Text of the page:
"I have all my life been considering distant effects and always sacrificing immediate success and applause to that of the future.”
– Frederick Law Olmsted, Sr.

The significance of the Olmsteds’ work in Palos Verdes and the district of Malaga Cove in particular is that their vision for this Mediterranean “city beautiful” was secured by deed restrictions for residential design and zoning.

Two management bodies oversaw the implementation: the home association, whose architects approved or rejected plans, and the art jury, which served as aesthetic police and recommended architectural styles for the original five villages of Valmonte, Lunada Bay, Margate, Miraleste and Malaga Cove. A lesser-known and now abandoned clause involving social control prohibited minorities from living in the area, except as domestic servants or laborers.


Color By Number

Allan Rigg, public works and planning director for Palos Verdes Estates, leads me into the city council meeting room to show me the Olmsted Brothers’ 1924 plan for the 3,200-acre tract. On the large, colored panel above the members’ chairs, hunter green represents green space; baby blue is for rights-of-way; canary yellow indicates schools; and cherry red is reserved for tract numbers. 

I suddenly recognize the room from my first days in the South Bay, when I was channel surfing to determine which stations corresponded to those I knew back East. For a full hour, I was mesmerized by channel 3, where an exquisitely civil though numbingly boring hearing was being conducted on the subject of roof tiles. The topic of that meeting makes this early document—a 1914 report from John C. Olmsted to Frank Vanderlip—sensible:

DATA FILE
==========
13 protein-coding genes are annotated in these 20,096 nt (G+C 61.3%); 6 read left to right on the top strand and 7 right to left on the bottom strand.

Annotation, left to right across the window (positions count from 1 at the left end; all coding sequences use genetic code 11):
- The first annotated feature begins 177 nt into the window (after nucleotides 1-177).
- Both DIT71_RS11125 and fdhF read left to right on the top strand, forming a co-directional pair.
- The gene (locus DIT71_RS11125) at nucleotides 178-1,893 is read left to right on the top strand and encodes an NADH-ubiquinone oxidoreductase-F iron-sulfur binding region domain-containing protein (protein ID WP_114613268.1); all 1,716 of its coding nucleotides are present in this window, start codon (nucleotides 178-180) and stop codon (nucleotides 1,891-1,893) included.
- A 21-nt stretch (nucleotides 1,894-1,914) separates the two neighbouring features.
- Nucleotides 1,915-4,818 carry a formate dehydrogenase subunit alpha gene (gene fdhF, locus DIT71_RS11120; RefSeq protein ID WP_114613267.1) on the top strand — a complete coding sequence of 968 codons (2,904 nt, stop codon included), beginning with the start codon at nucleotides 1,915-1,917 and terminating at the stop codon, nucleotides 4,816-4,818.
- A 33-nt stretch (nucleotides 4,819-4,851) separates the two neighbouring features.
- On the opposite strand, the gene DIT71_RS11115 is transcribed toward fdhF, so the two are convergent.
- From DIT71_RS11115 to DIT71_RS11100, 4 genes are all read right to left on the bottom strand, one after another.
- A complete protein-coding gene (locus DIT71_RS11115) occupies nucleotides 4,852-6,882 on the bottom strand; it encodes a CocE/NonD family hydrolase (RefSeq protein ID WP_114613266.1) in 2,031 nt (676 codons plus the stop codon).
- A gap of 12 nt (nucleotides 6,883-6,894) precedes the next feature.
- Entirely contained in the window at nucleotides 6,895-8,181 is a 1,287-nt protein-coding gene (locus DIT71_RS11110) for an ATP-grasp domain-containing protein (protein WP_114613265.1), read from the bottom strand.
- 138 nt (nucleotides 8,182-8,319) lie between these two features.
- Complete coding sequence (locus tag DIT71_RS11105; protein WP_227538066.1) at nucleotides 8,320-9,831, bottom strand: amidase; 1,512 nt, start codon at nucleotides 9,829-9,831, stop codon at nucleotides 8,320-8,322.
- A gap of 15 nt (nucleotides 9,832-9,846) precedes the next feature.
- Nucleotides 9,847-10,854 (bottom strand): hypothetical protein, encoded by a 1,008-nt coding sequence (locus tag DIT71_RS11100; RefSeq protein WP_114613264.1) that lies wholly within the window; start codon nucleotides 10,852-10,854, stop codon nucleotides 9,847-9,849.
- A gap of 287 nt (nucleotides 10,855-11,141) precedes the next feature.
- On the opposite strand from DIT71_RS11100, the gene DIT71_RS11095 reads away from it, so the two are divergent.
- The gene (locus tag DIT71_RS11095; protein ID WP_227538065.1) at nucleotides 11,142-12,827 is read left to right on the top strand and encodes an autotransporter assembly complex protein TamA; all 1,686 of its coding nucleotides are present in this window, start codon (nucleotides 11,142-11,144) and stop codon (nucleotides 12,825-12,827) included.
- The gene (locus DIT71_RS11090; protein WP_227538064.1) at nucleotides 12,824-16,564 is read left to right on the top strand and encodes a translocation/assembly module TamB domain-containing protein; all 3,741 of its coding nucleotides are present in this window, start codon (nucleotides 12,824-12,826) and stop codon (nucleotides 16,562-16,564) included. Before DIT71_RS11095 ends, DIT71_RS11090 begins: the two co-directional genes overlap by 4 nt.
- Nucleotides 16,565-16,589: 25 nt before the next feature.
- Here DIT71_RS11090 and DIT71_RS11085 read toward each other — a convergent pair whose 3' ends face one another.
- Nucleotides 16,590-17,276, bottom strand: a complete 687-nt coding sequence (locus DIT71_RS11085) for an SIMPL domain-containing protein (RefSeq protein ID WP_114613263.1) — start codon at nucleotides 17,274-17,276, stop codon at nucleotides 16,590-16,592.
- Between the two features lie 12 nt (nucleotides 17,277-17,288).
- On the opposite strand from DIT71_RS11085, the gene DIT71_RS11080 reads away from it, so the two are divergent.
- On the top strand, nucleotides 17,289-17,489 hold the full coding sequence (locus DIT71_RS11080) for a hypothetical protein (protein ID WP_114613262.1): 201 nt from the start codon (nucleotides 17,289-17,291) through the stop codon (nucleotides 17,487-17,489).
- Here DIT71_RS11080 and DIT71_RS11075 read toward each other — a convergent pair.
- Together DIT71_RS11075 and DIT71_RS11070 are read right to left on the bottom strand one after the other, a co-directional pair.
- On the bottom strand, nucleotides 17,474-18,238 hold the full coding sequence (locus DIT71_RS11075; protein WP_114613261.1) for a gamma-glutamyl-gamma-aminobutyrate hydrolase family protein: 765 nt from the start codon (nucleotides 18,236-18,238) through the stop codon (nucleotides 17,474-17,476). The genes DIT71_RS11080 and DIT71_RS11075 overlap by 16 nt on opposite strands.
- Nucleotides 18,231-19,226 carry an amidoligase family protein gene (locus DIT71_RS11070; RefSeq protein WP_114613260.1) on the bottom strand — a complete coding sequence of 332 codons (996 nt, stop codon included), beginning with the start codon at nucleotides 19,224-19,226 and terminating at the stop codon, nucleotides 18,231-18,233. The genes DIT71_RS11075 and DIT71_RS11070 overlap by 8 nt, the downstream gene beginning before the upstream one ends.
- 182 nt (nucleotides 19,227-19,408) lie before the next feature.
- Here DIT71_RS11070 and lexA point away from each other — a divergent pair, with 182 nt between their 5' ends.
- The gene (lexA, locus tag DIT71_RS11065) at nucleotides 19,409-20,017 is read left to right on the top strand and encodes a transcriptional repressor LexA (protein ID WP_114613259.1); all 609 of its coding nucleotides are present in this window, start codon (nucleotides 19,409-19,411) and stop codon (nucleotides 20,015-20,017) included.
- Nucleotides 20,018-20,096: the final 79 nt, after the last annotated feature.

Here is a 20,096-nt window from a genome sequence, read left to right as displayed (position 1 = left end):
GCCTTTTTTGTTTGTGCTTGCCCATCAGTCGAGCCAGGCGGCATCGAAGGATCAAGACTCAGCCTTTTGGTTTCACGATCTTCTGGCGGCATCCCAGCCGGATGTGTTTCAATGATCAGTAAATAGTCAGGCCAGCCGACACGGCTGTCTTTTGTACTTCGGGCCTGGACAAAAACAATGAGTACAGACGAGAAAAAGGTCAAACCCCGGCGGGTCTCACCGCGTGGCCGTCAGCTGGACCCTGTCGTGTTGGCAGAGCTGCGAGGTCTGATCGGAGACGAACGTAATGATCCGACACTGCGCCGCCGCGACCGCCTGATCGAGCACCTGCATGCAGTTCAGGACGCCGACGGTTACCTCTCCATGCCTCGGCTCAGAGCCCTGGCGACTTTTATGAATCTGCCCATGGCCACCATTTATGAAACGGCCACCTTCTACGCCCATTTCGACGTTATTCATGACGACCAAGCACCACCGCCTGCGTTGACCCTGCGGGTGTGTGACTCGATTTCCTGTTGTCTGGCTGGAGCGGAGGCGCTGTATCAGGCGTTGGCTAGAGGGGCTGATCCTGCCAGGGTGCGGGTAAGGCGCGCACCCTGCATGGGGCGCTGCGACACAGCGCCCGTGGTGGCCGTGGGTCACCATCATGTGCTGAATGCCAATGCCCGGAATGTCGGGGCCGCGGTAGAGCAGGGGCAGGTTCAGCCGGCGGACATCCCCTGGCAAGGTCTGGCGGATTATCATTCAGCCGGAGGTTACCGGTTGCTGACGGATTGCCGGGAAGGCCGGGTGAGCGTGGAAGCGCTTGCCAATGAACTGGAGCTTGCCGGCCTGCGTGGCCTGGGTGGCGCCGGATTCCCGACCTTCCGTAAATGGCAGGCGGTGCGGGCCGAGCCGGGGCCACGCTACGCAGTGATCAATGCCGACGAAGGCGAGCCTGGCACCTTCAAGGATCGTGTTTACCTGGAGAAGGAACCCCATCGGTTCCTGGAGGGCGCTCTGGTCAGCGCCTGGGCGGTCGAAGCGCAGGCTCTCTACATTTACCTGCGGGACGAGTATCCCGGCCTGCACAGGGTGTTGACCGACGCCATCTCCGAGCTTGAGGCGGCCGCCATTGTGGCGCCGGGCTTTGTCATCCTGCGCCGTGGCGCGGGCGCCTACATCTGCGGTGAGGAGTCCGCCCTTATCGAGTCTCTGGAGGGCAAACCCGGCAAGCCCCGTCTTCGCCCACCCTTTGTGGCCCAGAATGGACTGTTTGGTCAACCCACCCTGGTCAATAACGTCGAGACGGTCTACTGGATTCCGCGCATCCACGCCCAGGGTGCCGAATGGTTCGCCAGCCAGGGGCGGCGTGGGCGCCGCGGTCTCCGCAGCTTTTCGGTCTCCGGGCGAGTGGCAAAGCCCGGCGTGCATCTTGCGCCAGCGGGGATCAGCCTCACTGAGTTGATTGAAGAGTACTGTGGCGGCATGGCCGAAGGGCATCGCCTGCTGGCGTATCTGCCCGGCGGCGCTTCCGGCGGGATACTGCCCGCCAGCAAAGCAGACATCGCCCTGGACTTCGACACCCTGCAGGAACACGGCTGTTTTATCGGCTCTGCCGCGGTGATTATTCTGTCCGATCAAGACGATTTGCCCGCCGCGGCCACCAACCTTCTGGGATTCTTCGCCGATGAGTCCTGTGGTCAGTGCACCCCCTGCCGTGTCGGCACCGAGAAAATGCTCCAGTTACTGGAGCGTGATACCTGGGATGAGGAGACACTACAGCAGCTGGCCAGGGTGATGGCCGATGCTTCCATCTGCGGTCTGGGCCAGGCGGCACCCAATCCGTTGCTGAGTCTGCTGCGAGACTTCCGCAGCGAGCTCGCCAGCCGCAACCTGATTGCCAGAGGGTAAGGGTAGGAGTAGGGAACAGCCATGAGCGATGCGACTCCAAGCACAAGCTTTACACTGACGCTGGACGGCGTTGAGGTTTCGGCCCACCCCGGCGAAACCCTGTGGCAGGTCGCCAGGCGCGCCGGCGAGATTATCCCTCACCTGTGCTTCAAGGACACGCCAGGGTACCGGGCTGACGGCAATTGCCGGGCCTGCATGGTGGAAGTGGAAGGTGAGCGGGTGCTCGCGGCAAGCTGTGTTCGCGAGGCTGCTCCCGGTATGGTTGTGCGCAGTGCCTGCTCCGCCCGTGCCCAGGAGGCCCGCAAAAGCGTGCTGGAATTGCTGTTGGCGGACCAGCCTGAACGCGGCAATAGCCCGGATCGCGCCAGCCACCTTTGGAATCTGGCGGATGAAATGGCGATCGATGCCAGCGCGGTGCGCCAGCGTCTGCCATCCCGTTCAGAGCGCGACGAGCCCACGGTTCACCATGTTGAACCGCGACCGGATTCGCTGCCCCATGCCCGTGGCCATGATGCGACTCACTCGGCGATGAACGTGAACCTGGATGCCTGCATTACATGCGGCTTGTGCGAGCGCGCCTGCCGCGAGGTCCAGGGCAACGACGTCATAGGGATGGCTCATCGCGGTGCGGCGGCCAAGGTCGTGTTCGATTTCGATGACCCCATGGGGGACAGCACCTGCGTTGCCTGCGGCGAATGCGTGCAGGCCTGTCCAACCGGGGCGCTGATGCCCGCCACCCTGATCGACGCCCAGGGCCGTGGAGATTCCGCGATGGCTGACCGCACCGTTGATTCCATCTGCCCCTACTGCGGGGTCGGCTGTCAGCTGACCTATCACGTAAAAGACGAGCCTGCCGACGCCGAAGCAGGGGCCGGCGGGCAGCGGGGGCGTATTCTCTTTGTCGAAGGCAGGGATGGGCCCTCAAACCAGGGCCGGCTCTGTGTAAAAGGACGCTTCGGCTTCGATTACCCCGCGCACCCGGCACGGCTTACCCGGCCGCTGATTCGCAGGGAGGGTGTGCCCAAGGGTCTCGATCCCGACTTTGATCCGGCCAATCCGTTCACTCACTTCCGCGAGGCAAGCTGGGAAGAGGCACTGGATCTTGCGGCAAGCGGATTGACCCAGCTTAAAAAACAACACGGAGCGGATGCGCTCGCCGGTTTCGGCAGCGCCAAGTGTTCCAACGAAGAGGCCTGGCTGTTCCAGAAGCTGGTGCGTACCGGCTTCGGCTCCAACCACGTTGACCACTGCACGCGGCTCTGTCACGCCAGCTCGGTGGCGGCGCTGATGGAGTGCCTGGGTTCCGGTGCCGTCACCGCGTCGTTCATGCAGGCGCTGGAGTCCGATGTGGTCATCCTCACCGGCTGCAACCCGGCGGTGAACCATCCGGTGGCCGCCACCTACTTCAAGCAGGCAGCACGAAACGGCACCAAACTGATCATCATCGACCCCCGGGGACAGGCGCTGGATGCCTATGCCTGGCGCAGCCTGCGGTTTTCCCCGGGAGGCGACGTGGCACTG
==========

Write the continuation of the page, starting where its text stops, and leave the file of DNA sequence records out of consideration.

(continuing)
1894 – Olmsted Sr. begins work on Yale University,
and the U.S. Capitol grounds in Washington D.C. the following year.

“The most important restrictions we suggest would be, first, to require the outer walls of all buildings to be of concrete or stucco whitened, and all roofs to be either flat or covered with full sized red terra cotta Spanish rounded tiles (no imitation to be allowed).”

On Olmsted’s panel, Rigg points to the green space and explains that 28% of the land in Palos Verdes Estates is open space or parkland. Add another 29% for the blue areas, or rights-of-way, and the total land in public ownership is a staggering 57%.

Malaga Cove currently accommodates art exhibitions, realty companies, disaster relief drills, police and fire department events, a gift shop, the Malaga Cove Market and summer concerts in Farnham Martin’s Park. More recent are the Yellow Vase and what residents might call an infestation of weekend bikers who ascend the lush hills like tropical birds in spandex.  

The bikers pump up the serpentine Via Del Monte for a view of the Queen’s Necklace, then wind down to sea level by way of Via Campesina, dodging peacocks near the Palos Verdes Golf Club. After one such circuit, a biker from San Pedro stopped me (and Louie, my canine Olmsted Place devotee). “They cut down my favorite tree,” he said.